Tuesday, December 6, 2022

Sonoma Clean Power Leads Plan to Develop New Geothermal Power in Mendocino and Sonoma Counties

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The following is a press release published by Pletcher Consultants


The City of Ukiah’s hydroelectric plant [Picture provided by Suzanne Pletcher]

Sonoma Clean Power’s board of directors gave the go-ahead in October for the utility and its partners to take the next step in development of significant new geothermal power supply in its service territories of Mendocino and Sonoma Counties. 

The Geothermal Opportunity Zone, or GeoZone for short, is part of the public power provider’s ongoing effort to develop enough local clean energy to free its customers of reliance on fossil fuels to meet demand for power when solar energy isn’t available on the grid.  Last year, both Mendocino and Sonoma Counties’ boards of supervisors joined Sonoma Clean Power in establishing the GeoZone partnership.

“We are already at more than 90% carbon-free electricity,” said Mendocino County Supervisor Dan Gjerde, who represents the county on the Sonoma Clean Power board of directors.  “GeoZone will get Sonoma Clean Power customers over the finish line to 100% carbon-free electricity, day and night, every day of the year.”  

Now the agency will craft a memorandum of understanding with three companies for cooperative agreements to develop new geothermal power using technologies that conserve water.  It’s the next step in what Sonoma Clean Power CEO Geof Syphers expects will be a 10-year development process that leans heavily on stakeholder involvement and feedback.  

Sonoma Clean Power will manage complementary roles and responsibilities of the partners, go after grant funding, consider potential development sites, and begin discussions with regulators.  It hopes to attract state and federal funding for the project.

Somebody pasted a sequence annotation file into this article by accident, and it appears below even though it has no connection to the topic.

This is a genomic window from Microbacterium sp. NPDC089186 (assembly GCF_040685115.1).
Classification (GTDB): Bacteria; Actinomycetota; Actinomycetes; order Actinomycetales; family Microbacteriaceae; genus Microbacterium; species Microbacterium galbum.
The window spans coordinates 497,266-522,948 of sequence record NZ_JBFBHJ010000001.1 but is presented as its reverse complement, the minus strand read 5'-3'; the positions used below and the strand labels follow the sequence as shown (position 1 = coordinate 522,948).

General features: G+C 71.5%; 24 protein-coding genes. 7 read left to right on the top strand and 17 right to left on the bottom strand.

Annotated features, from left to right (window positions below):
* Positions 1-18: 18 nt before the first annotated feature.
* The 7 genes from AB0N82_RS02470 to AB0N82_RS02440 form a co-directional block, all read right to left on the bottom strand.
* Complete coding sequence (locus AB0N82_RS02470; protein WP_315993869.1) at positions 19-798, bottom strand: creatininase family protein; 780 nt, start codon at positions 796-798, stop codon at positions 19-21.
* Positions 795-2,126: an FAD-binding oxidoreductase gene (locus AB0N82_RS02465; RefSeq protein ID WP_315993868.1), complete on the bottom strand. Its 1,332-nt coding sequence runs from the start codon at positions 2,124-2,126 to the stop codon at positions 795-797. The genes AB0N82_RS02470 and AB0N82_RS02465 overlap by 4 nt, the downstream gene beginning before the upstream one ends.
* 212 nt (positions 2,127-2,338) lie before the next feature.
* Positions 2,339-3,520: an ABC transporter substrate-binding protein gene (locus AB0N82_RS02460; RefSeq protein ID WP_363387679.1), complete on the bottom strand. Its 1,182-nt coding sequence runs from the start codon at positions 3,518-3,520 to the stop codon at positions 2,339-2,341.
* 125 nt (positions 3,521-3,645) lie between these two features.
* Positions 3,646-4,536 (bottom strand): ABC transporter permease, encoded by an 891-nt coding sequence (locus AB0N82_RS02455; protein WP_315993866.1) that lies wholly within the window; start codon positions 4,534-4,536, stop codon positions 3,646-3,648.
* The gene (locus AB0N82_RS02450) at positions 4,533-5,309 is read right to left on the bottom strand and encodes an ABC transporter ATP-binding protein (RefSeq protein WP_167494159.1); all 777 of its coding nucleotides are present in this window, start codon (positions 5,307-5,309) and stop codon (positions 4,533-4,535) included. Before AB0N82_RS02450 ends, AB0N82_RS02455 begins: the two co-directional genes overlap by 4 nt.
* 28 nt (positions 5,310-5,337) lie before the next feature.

The Geysers geothermal power plant already generates about 700 megawatts of electricity. The GeoZone partnership aims to develop an additional 500 megawatts in the region. The California Public Utilities Commission has called for one gigawatt of added geothermal power by 2026.

New technologies considered by the GeoZone partners allow for facilities that reduce land use and operate in a wider area of geologic conditions far beyond the existing Geysers field. 

“There is so much potential here and it is such a big undertaking that we will be talking about this a lot as we move forward,” Syphers said.

Mendocino County Supervisor Glen McGourty acknowledged that his Potter Valley district, which is part of the GeoZone, includes some of the existing Geysers geologic formation and may be uniquely suited to provide geothermal power and expand the portfolio of locally grown renewable energy.

“We are always excited to see renewable resources utilized in power production, and it really fits Mendocino County well because of our attitudes in support of renewable energy,” he said.  

Along with other public power agencies in the state, Sonoma Clean Power expects to be a large buyer of the geothermal energy produced by the partnership.  

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MendoFever Staff
MendoFever Staff
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